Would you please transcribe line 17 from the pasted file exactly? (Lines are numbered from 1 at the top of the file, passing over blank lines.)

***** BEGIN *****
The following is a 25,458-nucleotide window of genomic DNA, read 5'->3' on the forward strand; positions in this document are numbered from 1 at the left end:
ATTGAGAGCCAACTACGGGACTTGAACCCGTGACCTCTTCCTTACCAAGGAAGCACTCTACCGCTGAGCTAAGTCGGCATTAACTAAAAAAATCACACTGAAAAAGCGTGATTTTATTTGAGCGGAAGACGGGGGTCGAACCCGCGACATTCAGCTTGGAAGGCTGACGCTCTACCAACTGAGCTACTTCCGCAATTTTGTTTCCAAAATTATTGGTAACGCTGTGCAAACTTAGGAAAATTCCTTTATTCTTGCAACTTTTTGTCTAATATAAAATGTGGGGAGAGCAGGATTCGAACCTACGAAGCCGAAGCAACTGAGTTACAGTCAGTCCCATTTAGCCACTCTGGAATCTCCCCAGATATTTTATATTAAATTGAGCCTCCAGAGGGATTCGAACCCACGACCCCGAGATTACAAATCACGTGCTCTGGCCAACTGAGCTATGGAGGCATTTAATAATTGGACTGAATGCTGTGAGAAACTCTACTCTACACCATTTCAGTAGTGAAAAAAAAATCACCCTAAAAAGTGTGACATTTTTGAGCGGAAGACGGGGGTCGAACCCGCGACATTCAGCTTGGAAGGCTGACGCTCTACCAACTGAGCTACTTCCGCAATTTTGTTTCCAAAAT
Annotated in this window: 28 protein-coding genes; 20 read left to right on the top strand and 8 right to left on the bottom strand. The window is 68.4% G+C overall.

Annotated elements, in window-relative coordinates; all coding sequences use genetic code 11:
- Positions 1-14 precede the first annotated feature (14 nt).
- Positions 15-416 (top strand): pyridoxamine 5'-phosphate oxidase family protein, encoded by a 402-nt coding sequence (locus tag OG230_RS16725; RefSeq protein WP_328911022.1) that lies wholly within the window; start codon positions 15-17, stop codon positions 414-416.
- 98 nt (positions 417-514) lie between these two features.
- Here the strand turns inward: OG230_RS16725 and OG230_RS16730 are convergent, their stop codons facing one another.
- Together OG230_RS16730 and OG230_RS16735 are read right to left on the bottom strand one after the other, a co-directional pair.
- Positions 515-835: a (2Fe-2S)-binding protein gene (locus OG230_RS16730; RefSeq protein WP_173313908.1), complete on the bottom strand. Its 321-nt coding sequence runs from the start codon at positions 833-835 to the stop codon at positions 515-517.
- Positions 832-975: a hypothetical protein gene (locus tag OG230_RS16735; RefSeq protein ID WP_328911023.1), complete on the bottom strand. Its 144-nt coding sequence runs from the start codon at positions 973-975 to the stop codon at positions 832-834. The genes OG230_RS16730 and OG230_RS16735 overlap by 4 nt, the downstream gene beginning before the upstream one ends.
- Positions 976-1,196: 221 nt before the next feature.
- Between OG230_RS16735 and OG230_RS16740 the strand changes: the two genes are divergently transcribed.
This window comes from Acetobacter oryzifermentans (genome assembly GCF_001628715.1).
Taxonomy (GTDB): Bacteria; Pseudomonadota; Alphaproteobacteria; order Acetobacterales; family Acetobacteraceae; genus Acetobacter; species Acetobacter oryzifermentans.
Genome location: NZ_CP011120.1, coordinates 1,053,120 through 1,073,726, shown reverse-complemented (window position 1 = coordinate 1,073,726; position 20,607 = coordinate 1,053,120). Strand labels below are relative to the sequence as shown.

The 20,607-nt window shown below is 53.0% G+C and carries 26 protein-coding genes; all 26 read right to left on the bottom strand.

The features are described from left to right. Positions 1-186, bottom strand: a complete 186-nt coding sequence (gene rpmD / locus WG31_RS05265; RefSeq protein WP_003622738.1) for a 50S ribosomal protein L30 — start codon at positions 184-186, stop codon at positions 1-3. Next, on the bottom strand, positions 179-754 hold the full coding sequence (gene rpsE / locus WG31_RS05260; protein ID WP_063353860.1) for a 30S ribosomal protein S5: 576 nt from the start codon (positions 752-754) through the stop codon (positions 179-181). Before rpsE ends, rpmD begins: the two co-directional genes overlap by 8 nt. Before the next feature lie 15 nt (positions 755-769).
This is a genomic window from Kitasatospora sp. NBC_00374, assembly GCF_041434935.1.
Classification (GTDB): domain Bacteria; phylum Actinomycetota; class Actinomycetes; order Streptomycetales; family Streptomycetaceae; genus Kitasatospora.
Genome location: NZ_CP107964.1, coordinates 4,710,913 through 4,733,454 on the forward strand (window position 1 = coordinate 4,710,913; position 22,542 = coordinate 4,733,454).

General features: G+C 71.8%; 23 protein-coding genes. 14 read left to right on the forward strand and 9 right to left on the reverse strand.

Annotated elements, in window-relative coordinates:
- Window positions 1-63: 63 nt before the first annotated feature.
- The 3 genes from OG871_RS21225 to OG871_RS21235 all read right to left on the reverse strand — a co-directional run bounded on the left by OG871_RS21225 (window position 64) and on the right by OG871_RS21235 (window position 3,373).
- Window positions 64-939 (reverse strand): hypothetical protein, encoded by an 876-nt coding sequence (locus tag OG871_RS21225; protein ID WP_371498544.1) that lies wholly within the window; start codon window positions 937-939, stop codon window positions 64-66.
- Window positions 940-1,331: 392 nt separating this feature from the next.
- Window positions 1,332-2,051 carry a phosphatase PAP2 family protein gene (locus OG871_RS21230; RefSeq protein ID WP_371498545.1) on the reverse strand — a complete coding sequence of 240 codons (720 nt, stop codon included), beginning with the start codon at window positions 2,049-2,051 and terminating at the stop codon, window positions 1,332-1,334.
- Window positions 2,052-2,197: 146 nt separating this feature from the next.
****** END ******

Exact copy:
The 20,607-nt window shown below is 53.0% G+C and carries 26 protein-coding genes; all 26 read right to left on the bottom strand.